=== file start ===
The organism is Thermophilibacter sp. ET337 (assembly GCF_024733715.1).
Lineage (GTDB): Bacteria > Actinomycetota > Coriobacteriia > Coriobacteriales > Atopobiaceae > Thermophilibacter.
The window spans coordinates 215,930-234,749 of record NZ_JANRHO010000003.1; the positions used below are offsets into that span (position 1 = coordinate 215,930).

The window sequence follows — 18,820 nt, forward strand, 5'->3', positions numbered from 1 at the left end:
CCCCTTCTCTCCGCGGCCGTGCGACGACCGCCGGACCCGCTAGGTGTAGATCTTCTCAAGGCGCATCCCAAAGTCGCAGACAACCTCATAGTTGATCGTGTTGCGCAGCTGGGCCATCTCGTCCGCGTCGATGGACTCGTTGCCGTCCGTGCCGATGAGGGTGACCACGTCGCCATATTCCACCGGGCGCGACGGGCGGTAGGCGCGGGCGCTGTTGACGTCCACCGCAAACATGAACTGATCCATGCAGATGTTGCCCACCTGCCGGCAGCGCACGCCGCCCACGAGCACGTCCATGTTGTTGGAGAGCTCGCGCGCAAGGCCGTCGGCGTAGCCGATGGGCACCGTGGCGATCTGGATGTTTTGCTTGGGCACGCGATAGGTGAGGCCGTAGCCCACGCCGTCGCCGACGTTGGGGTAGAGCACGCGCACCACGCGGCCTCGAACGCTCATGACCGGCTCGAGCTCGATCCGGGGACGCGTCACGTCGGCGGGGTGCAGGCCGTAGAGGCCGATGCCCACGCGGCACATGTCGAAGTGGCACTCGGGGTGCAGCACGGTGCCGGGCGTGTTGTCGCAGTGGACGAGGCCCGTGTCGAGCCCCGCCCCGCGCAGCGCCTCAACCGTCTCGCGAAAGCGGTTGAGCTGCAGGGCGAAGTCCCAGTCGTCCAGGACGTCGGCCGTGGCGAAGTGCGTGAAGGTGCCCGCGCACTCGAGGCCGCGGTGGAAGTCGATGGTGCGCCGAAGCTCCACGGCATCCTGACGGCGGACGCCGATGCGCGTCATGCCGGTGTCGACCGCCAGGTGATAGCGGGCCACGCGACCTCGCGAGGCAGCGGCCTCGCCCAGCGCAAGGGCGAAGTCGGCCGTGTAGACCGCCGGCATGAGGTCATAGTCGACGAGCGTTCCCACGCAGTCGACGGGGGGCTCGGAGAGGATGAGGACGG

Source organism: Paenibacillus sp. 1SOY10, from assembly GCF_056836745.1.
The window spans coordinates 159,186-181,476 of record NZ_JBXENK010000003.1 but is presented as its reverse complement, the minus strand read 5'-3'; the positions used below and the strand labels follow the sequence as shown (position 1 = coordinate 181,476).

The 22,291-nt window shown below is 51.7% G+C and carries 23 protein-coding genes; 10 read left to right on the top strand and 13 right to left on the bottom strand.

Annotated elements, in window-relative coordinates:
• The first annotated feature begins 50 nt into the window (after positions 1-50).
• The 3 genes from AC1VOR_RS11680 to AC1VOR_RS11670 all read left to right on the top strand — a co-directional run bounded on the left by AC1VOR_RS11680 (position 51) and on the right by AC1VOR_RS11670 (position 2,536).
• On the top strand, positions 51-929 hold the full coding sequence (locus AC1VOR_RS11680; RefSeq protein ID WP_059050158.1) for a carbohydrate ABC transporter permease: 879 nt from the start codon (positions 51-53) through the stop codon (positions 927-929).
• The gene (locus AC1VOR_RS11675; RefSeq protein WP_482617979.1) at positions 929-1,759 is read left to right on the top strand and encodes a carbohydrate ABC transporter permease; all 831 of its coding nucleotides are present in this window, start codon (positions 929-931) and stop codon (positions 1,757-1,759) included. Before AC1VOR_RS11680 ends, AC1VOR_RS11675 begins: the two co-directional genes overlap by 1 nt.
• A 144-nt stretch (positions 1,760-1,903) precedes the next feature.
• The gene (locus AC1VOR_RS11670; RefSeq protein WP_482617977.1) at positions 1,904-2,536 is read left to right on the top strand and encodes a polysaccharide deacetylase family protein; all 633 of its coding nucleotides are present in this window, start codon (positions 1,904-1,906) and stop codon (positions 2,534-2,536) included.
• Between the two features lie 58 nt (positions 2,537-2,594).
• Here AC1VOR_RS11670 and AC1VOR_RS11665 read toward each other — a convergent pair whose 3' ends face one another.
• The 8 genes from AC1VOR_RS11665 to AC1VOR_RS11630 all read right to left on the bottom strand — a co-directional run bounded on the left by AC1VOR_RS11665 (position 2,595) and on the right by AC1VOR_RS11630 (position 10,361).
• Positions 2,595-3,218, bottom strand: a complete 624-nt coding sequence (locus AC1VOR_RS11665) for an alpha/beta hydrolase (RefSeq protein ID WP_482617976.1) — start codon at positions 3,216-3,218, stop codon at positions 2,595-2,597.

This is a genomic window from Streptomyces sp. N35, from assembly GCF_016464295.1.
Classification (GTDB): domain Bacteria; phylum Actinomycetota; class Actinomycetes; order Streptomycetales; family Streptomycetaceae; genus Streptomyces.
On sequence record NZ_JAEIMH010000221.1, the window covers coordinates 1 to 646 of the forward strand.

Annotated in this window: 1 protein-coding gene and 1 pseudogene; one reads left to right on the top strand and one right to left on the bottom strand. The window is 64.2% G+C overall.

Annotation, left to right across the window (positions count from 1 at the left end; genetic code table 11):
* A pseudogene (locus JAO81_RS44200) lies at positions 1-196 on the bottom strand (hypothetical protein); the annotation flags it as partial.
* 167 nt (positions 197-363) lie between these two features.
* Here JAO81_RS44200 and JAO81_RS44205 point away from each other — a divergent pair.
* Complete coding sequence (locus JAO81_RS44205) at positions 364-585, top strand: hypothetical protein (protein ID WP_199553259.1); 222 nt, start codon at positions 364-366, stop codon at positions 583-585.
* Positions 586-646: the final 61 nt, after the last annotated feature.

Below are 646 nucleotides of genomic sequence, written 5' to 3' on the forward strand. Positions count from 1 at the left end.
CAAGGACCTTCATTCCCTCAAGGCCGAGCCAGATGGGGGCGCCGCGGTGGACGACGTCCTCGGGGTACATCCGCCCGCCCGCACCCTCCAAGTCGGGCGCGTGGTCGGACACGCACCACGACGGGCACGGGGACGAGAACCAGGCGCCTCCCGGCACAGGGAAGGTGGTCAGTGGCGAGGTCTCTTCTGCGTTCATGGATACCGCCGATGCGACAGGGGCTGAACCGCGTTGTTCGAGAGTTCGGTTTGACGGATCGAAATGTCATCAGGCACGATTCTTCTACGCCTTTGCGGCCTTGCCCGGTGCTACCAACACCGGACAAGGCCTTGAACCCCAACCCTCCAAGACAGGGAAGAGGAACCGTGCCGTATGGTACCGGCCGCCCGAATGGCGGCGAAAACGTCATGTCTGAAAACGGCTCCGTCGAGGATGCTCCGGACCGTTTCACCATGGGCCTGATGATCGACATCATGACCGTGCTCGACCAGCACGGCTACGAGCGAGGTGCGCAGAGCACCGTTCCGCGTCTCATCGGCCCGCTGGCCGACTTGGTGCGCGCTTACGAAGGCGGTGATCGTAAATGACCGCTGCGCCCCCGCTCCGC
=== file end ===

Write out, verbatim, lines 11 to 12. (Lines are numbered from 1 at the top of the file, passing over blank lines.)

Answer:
• The 3 genes from AC1VOR_RS11680 to AC1VOR_RS11670 all read left to right on the top strand — a co-directional run bounded on the left by AC1VOR_RS11680 (position 51) and on the right by AC1VOR_RS11670 (position 2,536).
• On the top strand, positions 51-929 hold the full coding sequence (locus AC1VOR_RS11680; RefSeq protein ID WP_059050158.1) for a carbohydrate ABC transporter permease: 879 nt from the start codon (positions 51-53) through the stop codon (positions 927-929).